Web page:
If you take price out of the equation, the Sony A95K was probably the best TV of 2022. One of the two first QD-OLED TVs launched, it trumped its Samsung S95B rival by deploying its brightness-boosting, vibrancy-adding Quantum Dots in a more considered and authentic fashion – and by offering a far superior sound system to boot.
There is, then, considerable interest in its replacement, the A95L. Sony's second-generation QD-OLED TV was revealed in March, and we were able to get a small amount of hands-on time at the launch event.
We were left seriously impressed by the A95L, despite the limitations and brevity of that original demo session, but we've been hankering for more ever since. Unfortunately, Sony isn't quite ready to supply samples for review, but it has provided us with a much more thorough hands-on session – essentially half a day of guided demonstrations and fully independent testing time.
This level of access is a real rarity ahead of the launch of a new TV, and while we still won't deliver our final verdict until we've had it into our test labs for significantly more comparative testing, everything we've seen so far – which is a lot – suggests that the Sony A95L is something really special.
Price and availability
Instead, the A95L is pricier at every size: by £300 at 55 inches, and £200 at 65 inches. (There isn't a 77-inch A95K to compare it to.)
The S95C and G3 have already been out a while, and the A95L doesn't land until September. So the price differences are likely to be even more pronounced, especially come Black Friday.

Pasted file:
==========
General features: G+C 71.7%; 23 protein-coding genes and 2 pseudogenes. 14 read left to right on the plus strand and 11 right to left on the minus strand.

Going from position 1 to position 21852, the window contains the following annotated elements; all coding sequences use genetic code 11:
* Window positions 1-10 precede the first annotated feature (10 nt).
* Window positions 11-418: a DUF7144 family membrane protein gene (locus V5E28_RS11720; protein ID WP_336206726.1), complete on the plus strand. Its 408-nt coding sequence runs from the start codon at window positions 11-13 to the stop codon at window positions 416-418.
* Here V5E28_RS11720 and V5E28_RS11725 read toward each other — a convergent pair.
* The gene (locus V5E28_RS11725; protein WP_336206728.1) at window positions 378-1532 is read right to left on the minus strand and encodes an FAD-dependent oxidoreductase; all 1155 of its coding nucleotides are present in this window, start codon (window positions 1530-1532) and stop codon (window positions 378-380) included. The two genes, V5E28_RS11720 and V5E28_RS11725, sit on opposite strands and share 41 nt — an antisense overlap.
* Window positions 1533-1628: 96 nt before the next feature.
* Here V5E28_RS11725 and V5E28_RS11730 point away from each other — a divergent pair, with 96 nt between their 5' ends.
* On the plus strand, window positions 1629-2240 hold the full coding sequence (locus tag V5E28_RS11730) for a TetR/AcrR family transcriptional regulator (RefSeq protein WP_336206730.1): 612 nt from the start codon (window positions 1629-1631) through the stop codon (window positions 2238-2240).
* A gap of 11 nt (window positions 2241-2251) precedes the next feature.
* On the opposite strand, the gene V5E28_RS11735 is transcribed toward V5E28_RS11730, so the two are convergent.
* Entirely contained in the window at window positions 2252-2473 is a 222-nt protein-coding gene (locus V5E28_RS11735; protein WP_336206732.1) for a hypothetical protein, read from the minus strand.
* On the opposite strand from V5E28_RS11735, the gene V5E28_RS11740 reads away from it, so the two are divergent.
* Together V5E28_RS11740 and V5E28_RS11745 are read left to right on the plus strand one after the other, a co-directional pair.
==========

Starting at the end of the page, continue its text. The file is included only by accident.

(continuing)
|Size||Sony A95K (2022)||Sony A95L (2023)|
|55||£2699 / $3000 / AU$n/a||£2999 / $2800 / AU$TBC|
|65||£3499 / $4000 / AU$5995||£3699 / $3500 / AU$TBC|
|77||No such model||£5999 / $5000 / AU$TBC|
Last year’s A95K is a great-looking TV, mostly because of its innovative stand, which can be placed in front of the TV so that it can sit flush against a wall, or behind it so that you can’t see it at all from the front. The problem with the stand is that it’s extremely heavy, which makes set-up a pain and can’t be good for shipping, either from a cost to Sony or ecological point of view.
It’s perhaps not surprising, then, that Sony has opted for a simpler design consisting of two aluminium feet for the A95L. These feet sit at the extremes of the bottom edge of the TV so as not to create reflections on the screen, but this also gives the set an extremely wide footprint. The 77-inch model includes the option of having the feet installed more centrally so that the TV can have a narrower footprint, and we wish the 55- and 65-inch models did too (Sony says there's simply no room within the chassis of the smaller models for a central stand option). All models do support a 'soundbar stand position' that raises the TV up a few centimetres so that a soundbar can be slotted underneath.
As is the norm for a modern, flagship OLED TV, the pure black bezel is super-thin and flush with the display area of the screen. Interestingly, the panel itself isn't pure black, but more of a dark grey that actually exaggerates the bezel that would ordinarily blend in. We understand this is simply an element of the second-gen QD-OLED panel that the A95L uses, which is less reflective than the one that went before it. Certainly, reflections appear to be impressively well suppressed during our hands-on session, and you only notice the greyness when the TV is off and the room lights are on.